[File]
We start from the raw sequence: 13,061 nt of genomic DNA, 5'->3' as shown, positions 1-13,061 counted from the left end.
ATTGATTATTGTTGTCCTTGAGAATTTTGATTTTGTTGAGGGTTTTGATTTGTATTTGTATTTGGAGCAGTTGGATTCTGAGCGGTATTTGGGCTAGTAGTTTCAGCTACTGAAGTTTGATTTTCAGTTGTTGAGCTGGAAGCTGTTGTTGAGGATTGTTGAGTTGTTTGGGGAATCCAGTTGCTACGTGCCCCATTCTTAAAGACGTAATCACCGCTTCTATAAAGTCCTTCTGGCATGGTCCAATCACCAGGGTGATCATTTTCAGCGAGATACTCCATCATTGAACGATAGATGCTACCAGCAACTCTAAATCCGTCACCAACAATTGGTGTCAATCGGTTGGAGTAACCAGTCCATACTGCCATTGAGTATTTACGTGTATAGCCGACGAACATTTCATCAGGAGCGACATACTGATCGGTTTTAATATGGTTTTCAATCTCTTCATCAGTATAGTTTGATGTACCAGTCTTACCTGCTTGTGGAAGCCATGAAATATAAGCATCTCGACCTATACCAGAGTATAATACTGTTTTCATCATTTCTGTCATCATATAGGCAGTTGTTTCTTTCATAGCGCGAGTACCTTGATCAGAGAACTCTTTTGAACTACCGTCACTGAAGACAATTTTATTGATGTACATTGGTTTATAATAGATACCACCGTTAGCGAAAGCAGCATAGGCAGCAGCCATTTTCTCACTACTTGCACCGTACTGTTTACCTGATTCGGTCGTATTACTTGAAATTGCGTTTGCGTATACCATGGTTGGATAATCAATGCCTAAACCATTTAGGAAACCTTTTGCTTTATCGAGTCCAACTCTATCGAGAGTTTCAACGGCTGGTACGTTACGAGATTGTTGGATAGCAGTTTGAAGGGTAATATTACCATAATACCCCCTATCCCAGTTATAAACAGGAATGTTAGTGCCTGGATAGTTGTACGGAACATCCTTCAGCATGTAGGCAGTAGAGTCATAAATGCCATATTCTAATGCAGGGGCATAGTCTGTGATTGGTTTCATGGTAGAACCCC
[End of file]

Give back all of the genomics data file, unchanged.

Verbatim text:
We start from the raw sequence: 13,061 nt of genomic DNA, 5'->3' as shown, positions 1-13,061 counted from the left end.
ATTGATTATTGTTGTCCTTGAGAATTTTGATTTTGTTGAGGGTTTTGATTTGTATTTGTATTTGGAGCAGTTGGATTCTGAGCGGTATTTGGGCTAGTAGTTTCAGCTACTGAAGTTTGATTTTCAGTTGTTGAGCTGGAAGCTGTTGTTGAGGATTGTTGAGTTGTTTGGGGAATCCAGTTGCTACGTGCCCCATTCTTAAAGACGTAATCACCGCTTCTATAAAGTCCTTCTGGCATGGTCCAATCACCAGGGTGATCATTTTCAGCGAGATACTCCATCATTGAACGATAGATGCTACCAGCAACTCTAAATCCGTCACCAACAATTGGTGTCAATCGGTTGGAGTAACCAGTCCATACTGCCATTGAGTATTTACGTGTATAGCCGACGAACATTTCATCAGGAGCGACATACTGATCGGTTTTAATATGGTTTTCAATCTCTTCATCAGTATAGTTTGATGTACCAGTCTTACCTGCTTGTGGAAGCCATGAAATATAAGCATCTCGACCTATACCAGAGTATAATACTGTTTTCATCATTTCTGTCATCATATAGGCAGTTGTTTCTTTCATAGCGCGAGTACCTTGATCAGAGAACTCTTTTGAACTACCGTCACTGAAGACAATTTTATTGATGTACATTGGTTTATAATAGATACCACCGTTAGCGAAAGCAGCATAGGCAGCAGCCATTTTCTCACTACTTGCACCGTACTGTTTACCTGATTCGGTCGTATTACTTGAAATTGCGTTTGCGTATACCATGGTTGGATAATCAATGCCTAAACCATTTAGGAAACCTTTTGCTTTATCGAGTCCAACTCTATCGAGAGTTTCAACGGCTGGTACGTTACGAGATTGTTGGATAGCAGTTTGAAGGGTAATATTACCATAATACCCCCTATCCCAGTTATAAACAGGAATGTTAGTGCCTGGATAGTTGTACGGAACATCCTTCAGCATGTAGGCAGTAGAGTCATAAATGCCATATTCTAATGCAGGGGCATAGTCTGTGATTGGTTTCATGGTAGAACCCC